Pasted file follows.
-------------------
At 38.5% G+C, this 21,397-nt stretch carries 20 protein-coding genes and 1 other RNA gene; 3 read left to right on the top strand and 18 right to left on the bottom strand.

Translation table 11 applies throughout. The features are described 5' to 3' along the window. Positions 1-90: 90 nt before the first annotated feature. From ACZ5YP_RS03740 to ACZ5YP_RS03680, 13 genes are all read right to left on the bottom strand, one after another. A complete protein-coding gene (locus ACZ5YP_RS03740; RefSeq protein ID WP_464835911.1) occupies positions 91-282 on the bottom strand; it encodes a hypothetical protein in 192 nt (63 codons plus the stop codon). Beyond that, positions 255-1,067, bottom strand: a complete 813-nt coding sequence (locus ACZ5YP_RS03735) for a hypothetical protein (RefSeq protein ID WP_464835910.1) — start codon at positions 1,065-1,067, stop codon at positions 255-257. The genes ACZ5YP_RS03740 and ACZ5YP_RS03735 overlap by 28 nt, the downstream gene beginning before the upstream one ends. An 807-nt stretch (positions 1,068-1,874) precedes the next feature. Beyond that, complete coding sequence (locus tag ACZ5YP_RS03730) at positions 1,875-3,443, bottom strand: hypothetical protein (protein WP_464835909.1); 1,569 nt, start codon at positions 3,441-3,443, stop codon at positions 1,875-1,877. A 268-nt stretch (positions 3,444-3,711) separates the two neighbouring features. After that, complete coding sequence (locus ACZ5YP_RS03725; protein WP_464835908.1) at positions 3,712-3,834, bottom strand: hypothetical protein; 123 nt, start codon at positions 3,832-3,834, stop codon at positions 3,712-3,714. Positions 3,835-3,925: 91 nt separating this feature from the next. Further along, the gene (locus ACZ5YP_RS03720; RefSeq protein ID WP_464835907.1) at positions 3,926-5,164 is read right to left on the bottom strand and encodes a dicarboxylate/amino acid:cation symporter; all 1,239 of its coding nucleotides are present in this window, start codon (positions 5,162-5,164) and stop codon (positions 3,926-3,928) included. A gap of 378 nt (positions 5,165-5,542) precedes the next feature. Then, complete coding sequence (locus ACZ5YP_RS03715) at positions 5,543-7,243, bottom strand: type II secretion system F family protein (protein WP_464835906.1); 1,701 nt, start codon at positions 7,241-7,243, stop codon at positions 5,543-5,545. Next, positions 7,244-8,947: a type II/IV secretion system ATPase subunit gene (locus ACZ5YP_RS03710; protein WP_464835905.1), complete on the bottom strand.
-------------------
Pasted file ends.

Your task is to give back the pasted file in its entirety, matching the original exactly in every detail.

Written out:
At 38.5% G+C, this 21,397-nt stretch carries 20 protein-coding genes and 1 other RNA gene; 3 read left to right on the top strand and 18 right to left on the bottom strand.

Translation table 11 applies throughout. The features are described 5' to 3' along the window. Positions 1-90: 90 nt before the first annotated feature. From ACZ5YP_RS03740 to ACZ5YP_RS03680, 13 genes are all read right to left on the bottom strand, one after another. A complete protein-coding gene (locus ACZ5YP_RS03740; RefSeq protein ID WP_464835911.1) occupies positions 91-282 on the bottom strand; it encodes a hypothetical protein in 192 nt (63 codons plus the stop codon). Beyond that, positions 255-1,067, bottom strand: a complete 813-nt coding sequence (locus ACZ5YP_RS03735) for a hypothetical protein (RefSeq protein ID WP_464835910.1) — start codon at positions 1,065-1,067, stop codon at positions 255-257. The genes ACZ5YP_RS03740 and ACZ5YP_RS03735 overlap by 28 nt, the downstream gene beginning before the upstream one ends. An 807-nt stretch (positions 1,068-1,874) precedes the next feature. Beyond that, complete coding sequence (locus tag ACZ5YP_RS03730) at positions 1,875-3,443, bottom strand: hypothetical protein (protein WP_464835909.1); 1,569 nt, start codon at positions 3,441-3,443, stop codon at positions 1,875-1,877. A 268-nt stretch (positions 3,444-3,711) separates the two neighbouring features. After that, complete coding sequence (locus ACZ5YP_RS03725; protein WP_464835908.1) at positions 3,712-3,834, bottom strand: hypothetical protein; 123 nt, start codon at positions 3,832-3,834, stop codon at positions 3,712-3,714. Positions 3,835-3,925: 91 nt separating this feature from the next. Further along, the gene (locus ACZ5YP_RS03720; RefSeq protein ID WP_464835907.1) at positions 3,926-5,164 is read right to left on the bottom strand and encodes a dicarboxylate/amino acid:cation symporter; all 1,239 of its coding nucleotides are present in this window, start codon (positions 5,162-5,164) and stop codon (positions 3,926-3,928) included. A gap of 378 nt (positions 5,165-5,542) precedes the next feature. Then, complete coding sequence (locus ACZ5YP_RS03715) at positions 5,543-7,243, bottom strand: type II secretion system F family protein (protein WP_464835906.1); 1,701 nt, start codon at positions 7,241-7,243, stop codon at positions 5,543-5,545. Next, positions 7,244-8,947: a type II/IV secretion system ATPase subunit gene (locus ACZ5YP_RS03710; protein WP_464835905.1), complete on the bottom strand.